Cos (Kos, Koos; Cos, P. Mela; Cous, Liv., Tac.; Cea, Plin.: Eth. Koos
(Kotes in modern Greek): Stanko, or Stanchio, a corruption of es tan Ko), an island
in the Myrtoan sea, one of the most renowned of that beautiful chain, which covers
the western shore of Asia Minor. One of its earlier names was Meropis (Thuc. viii.
41), another was Nymphaea (Plin. v. 31. s. 36). It appears from an inscription
mentioned by Ross, that it was called Lango in the time of the Knights. Its situation
is nearly opposite the gulf of Halicarnassus, and it is separated by a narrow
strait from Cnidus and the Triopian promontory. Its length lies NE. and SW. Strabo
gives the names of three promontories, Scandarium on the NE., Lacter on the S.
(with the town of Halisarna near it), and Drecanon on the W. (near the town of
Stomalimne). Its principal city, bearing the name of the island, was near the
first of these promontories, in lat. 36° 53' and long. 27° 17'. The circumference
of the island, according to Strabo (xiv. p. 657), was 550 stadia, and according
to Pliny 100 Roman miles; but neither of these dimensions is correct: the true
circumference is about 65 geographical miles, and the length about 23. The relation
of Cos to the neighbouring coast and islands is vividly illustrated by such voyages
as those which are described in Liv. xxxvii. 16; Lucan viii.244-250; Act. Apost.
Tradition connects the earliest Greek inhabitants of Cos with a migration
from Epidaurus; and the common worship of Aesculapius seems to have maintained
a link between the two down to a late period. (Paus, iii. 23. § 4; Muller, Dor.
bk. i. ch. 6.) In Homer we find the people of the island fighting against the
Carians. (Il. ii. 677, 867.) As we approach the period of distinct history, the
city of Cos appears as a member of the Dorian Pentapolis, whose sanctuary was
on the Triopian promontory. (Herod. i. 144.) Under the Athenian rule it had no
walls, and it was first fortified by Alcibiades at the close of the Peloponnesian
War. (Thuc. viii. 108) In subsequent times it shared the general fate of the neighbouring
coasts and islands. For its relations with Rhodes in the wars against Antiochus
and the Romans, see Polyb. xxx. 7; and Livy, l. c. The emperor Claudius bestowed
upon it the privileges of a free state (Tac. Ann. xii. 61), and Antoninus Pius
rebuilt the city, after it had been destoyed by an earthquake. (Paus. viii. 43).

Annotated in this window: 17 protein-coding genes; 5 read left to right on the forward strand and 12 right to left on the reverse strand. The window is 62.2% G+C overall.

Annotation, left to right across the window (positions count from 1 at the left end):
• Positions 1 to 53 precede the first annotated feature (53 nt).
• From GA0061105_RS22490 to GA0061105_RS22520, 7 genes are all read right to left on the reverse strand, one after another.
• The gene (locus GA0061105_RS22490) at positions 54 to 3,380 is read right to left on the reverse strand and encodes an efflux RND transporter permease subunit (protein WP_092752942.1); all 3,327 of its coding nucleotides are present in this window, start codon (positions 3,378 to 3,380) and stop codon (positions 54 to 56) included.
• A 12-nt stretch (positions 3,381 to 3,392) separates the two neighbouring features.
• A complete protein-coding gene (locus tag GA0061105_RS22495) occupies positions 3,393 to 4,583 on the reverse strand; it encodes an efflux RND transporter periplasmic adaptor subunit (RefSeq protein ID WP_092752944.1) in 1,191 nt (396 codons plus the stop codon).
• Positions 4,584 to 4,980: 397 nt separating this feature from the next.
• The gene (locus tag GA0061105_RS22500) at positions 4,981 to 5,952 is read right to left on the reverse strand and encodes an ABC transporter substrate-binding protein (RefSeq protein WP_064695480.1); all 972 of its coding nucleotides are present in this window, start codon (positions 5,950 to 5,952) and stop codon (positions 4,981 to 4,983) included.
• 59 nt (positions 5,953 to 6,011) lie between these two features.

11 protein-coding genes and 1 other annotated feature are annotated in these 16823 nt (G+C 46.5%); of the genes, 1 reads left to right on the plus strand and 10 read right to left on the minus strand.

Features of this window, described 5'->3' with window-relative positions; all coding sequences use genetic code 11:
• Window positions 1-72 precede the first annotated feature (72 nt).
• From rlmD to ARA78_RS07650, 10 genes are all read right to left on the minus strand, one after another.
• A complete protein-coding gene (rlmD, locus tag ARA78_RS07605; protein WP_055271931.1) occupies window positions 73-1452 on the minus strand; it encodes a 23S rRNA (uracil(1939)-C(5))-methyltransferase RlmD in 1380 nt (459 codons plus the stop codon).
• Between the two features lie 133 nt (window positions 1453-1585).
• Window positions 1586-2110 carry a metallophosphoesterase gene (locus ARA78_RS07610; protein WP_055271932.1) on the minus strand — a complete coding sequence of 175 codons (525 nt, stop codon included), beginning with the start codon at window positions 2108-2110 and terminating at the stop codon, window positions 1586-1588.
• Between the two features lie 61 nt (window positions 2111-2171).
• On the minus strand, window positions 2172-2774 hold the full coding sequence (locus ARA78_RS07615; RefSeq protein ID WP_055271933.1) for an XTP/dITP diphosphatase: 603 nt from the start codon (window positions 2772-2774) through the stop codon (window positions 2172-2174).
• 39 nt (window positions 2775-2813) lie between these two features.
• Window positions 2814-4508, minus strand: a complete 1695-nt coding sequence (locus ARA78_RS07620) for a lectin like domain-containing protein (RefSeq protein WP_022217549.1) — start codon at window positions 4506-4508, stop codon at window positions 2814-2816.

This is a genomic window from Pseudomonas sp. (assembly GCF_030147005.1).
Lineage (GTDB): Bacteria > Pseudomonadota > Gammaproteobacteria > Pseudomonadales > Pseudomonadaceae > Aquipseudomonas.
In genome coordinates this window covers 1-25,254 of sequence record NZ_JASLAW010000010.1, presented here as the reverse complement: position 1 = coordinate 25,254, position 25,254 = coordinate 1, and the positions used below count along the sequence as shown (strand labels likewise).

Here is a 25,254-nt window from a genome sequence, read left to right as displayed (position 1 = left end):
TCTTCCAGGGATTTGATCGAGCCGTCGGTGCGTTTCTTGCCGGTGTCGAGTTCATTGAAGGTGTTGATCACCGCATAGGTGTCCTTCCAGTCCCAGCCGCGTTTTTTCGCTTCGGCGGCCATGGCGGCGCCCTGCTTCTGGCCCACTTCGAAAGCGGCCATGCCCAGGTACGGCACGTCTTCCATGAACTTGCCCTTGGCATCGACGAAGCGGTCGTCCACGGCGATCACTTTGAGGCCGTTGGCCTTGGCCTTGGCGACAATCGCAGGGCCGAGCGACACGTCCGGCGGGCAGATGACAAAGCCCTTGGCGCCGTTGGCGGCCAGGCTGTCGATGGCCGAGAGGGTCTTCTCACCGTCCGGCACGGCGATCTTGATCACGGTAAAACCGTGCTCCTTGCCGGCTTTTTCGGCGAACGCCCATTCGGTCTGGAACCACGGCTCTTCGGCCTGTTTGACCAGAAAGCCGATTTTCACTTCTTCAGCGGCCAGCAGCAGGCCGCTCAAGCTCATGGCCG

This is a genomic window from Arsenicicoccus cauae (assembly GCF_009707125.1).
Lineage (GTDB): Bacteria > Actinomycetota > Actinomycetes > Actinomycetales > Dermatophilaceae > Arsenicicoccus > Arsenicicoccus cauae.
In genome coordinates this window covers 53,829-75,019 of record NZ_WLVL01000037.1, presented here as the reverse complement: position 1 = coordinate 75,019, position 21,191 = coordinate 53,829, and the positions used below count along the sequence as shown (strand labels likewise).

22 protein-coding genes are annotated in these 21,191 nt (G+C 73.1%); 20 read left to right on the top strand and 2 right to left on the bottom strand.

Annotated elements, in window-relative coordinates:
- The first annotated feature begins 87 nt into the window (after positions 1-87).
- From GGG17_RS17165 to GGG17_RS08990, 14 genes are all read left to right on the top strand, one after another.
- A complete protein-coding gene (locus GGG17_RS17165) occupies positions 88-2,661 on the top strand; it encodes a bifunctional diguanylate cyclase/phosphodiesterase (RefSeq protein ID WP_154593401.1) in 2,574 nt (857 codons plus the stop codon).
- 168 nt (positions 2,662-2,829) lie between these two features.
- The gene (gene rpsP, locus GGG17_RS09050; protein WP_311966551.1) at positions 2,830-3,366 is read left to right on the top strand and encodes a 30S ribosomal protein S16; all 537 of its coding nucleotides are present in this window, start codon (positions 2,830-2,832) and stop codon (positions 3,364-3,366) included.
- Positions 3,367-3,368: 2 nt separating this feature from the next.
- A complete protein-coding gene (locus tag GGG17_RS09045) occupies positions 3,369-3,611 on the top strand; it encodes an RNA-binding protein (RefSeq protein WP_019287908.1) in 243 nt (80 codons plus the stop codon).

The ancient constitution of the island seems to have been monarchical, and traces
of its continuance are observed in an inscription as late as Vespasian. It was
illustrious as the birthplace of Ptolemy Philadelphus (Theoc. xvii. 57), and of
the painter Apelles, and the physician Hippocrates. An interesting inscription
(Beckh, No. 2502) associates it with Herod the tetrarch, whose father had conferred
many favours on Cos, as we learn from Josephus (B. J. i. 21. § 11).
The present mixed population of Greeks and Turks amounts to about
8000. The island still gives proof of the natural productiveness which was celebrated
by Strabo. It was known in the old world for its ointment and purple dye, but
especially for its wines (Hor. Sat. ii. 4, 29; Pers. Sat. v. 135), and the light
transparent dresses called Coae vestes. (Tibull. ii. 3. 53; Propert. i. 2.) The
island is generally mountainous, especially on the south and west: but there is
a large tract of level and fruitful ground towards the north and east.
The most ancient capital was called Astypalaea, the position of which
is extremely doubtful. The city of Cos itself has continued to our own times.
An unhealthy lagoon, on the north of the modern town, marks the position of the
ancient harbour. Close to it is the Turkish castle, which Christian travellers
are not allowed to enter. In its walls are some elaborate sculptures, which may
perhaps have belonged to the Aslepieium or temple of Aesculapius. This sanctuary
was anciently the object of greatest interest in the island. A school of physicians
was attached to it, and its great collection of votive models made it almost a
museum of anatomy and pathology. Strabo describes the temple as standing in a
suburb of the town: but the site has not been yet positively identified.
An account of Cos will be found in Clarke's Travels, vol. ii. pt.
i. pp. 196-213, and vol. ii. pt. ii. pp. 321-333. But the best description is
in Ross, Reisen nach Kos, Halicarsnassos, u. s. w. (Halle, 1852), with which his
Reisen auf den Griech. Inseln should be compared, vol. ii. pp. 86-92, vol. iii.
pp. 126-139. There is a monograph on the island by Kuster (De Co Insula, Halle,
1833), and a very useful paper on the subject by Col. Leake (in the Trans. of
the Royal Soc. of Literature, vol. i., second series). Both Leake and Ross give
a map of Cos, reduced from the recent survey.
This text is from: Dictionary of Greek and Roman Geography (1854) (ed. William Smith, LLD). Cited August 2004 from The Perseus Project URL below, which contains interesting hyperlinks
- Dictionary of Greek and Roman Geography (1854) (ed. William Smith, LLD)